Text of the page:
Lesson 9

Solving Radical Equations

  • Let’s practice solving radical equations.

Problem 1

Find the solution(s) to each of these equations, or explain why there is no solution.

  1. \(\sqrt{x+5}+7 = 10\)
  2. \(\sqrt{x-2}+3=\text-2\)

Problem 2

For each equation, decide how many solutions it has and explain how you know.

  1. \((x-4)^2= 25\)
  2. \(\sqrt{x-4} = 5\)
  3. \(x^3 -7 = \text-20\)
  4. \(6 \boldcdot \sqrt[3]{x} = 0\)

Problem 3

Jada was solving the equation \(\sqrt{6-x}=\text-16\). She was about to square each side, but then she realized she could give an answer without doing any algebra. What did she realize?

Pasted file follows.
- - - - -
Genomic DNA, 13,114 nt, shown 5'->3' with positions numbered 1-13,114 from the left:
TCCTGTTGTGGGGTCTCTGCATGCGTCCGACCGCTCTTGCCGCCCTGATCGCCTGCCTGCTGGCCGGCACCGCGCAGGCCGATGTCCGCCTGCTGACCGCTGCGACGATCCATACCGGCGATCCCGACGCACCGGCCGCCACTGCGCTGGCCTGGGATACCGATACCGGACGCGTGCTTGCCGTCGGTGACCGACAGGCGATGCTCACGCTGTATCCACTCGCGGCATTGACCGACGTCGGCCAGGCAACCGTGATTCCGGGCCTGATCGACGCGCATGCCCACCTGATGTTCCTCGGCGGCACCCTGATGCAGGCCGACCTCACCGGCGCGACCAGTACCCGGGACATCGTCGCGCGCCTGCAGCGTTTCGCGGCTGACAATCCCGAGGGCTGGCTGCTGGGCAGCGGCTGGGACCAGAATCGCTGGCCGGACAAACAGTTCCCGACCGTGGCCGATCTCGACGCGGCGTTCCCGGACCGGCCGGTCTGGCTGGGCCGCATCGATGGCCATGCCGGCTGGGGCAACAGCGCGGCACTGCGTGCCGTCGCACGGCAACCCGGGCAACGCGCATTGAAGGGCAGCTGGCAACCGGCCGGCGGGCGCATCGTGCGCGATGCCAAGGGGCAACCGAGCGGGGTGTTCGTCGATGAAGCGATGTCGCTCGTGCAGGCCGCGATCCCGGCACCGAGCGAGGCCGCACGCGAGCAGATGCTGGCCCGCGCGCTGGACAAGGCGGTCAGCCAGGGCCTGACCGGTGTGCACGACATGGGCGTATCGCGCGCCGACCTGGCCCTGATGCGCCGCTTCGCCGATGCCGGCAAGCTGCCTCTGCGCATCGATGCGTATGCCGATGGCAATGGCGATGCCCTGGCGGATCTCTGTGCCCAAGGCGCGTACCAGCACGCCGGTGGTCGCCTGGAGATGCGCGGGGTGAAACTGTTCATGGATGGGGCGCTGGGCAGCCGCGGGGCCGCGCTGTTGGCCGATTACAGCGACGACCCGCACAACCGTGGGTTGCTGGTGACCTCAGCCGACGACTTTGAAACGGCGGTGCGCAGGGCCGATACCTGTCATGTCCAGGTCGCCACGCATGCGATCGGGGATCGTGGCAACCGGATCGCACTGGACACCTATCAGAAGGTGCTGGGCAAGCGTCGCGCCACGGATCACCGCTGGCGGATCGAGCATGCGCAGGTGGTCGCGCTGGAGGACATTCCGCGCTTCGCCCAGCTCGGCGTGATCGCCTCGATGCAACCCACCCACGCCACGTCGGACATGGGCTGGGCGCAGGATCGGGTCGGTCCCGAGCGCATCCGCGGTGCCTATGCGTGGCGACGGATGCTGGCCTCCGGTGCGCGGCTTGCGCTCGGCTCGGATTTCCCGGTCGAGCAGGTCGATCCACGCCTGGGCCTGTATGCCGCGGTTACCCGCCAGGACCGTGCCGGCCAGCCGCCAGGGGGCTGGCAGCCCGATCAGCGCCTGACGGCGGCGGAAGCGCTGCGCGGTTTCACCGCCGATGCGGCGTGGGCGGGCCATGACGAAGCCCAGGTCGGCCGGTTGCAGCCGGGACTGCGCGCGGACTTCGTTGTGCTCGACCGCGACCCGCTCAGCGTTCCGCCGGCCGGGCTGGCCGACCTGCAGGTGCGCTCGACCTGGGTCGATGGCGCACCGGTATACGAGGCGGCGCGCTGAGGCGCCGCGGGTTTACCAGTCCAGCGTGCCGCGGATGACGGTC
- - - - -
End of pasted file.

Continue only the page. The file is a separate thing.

Problem 4

Here are the steps Tyler took to solve the equation \(\sqrt{x+3}=\text-5\).

\(\begin{align} \sqrt{x+3} & =\text-5 \\ x+3 &=25 \\ x &=22 \\ \end{align} \)

  1. Check Tyler’s answer: Is the equation true if \(x=22\)? Explain or show your reasoning.
  2. What mistake did Tyler make?

Problem 5

Complete the table. Use powers of 16 in the top row and radicals or rational numbers in the bottom row.

\(16^1\)   \(16^{\frac13}\)     \(16^{\text-1}\)
  4   1 \(\frac14\) \(\frac{1}{16}\)
(From Unit 3, Lesson 3.)

Problem 6

Which are the solutions to the equation \(x^3=35\)?






both \(\sqrt[3]{35}\) and \(\text-\sqrt[3]{35}\)


The equation has no solutions.

(From Unit 3, Lesson 8.)